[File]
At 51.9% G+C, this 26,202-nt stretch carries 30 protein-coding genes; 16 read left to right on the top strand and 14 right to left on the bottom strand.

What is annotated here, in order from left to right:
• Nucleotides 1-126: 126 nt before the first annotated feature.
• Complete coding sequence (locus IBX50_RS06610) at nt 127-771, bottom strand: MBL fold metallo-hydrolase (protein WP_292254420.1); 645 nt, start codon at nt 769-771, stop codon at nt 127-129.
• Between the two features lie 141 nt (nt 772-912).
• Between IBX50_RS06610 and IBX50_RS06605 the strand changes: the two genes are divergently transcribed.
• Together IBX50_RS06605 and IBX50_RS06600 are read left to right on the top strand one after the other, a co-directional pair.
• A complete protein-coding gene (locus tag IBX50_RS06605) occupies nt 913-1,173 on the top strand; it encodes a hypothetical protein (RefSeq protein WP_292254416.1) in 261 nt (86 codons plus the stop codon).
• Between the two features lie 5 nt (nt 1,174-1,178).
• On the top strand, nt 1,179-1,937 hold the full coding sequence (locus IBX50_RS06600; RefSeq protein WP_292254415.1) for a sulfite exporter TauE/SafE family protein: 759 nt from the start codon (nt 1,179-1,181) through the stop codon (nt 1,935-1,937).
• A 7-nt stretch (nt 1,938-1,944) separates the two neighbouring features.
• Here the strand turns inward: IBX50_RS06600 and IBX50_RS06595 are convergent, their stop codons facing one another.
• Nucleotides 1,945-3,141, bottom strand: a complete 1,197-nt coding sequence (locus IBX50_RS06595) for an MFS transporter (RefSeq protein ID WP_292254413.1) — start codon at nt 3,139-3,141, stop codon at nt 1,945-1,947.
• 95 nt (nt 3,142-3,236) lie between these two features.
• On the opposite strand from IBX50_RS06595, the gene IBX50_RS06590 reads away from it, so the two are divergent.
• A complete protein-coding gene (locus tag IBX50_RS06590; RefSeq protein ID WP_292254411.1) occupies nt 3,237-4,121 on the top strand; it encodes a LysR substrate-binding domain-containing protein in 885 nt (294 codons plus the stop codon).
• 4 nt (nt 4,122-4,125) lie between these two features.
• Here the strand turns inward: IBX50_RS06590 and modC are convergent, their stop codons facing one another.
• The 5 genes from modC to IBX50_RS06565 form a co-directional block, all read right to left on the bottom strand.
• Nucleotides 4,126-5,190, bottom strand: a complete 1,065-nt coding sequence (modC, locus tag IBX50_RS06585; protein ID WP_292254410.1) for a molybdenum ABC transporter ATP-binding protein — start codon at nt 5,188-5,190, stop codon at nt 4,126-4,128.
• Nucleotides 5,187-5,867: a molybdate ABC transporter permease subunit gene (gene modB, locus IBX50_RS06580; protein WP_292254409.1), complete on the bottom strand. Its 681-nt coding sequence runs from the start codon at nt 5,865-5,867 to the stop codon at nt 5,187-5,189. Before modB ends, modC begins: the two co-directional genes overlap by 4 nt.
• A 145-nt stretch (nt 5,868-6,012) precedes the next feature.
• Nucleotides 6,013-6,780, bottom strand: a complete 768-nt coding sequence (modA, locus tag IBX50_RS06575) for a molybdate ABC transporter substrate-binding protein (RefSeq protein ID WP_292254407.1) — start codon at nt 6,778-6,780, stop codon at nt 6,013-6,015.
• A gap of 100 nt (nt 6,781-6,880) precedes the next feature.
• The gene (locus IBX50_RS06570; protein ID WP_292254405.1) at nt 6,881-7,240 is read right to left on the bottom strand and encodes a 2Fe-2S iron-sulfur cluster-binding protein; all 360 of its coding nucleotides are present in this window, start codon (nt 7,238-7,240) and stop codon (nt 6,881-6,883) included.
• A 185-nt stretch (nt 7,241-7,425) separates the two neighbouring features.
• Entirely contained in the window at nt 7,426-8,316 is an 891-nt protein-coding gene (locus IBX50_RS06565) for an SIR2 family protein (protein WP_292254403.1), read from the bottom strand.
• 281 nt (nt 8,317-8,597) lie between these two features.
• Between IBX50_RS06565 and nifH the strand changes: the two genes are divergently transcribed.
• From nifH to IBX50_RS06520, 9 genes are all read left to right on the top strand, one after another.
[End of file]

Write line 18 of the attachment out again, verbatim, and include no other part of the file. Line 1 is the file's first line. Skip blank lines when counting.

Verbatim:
• Here the strand turns inward: IBX50_RS06590 and modC are convergent, their stop codons facing one another.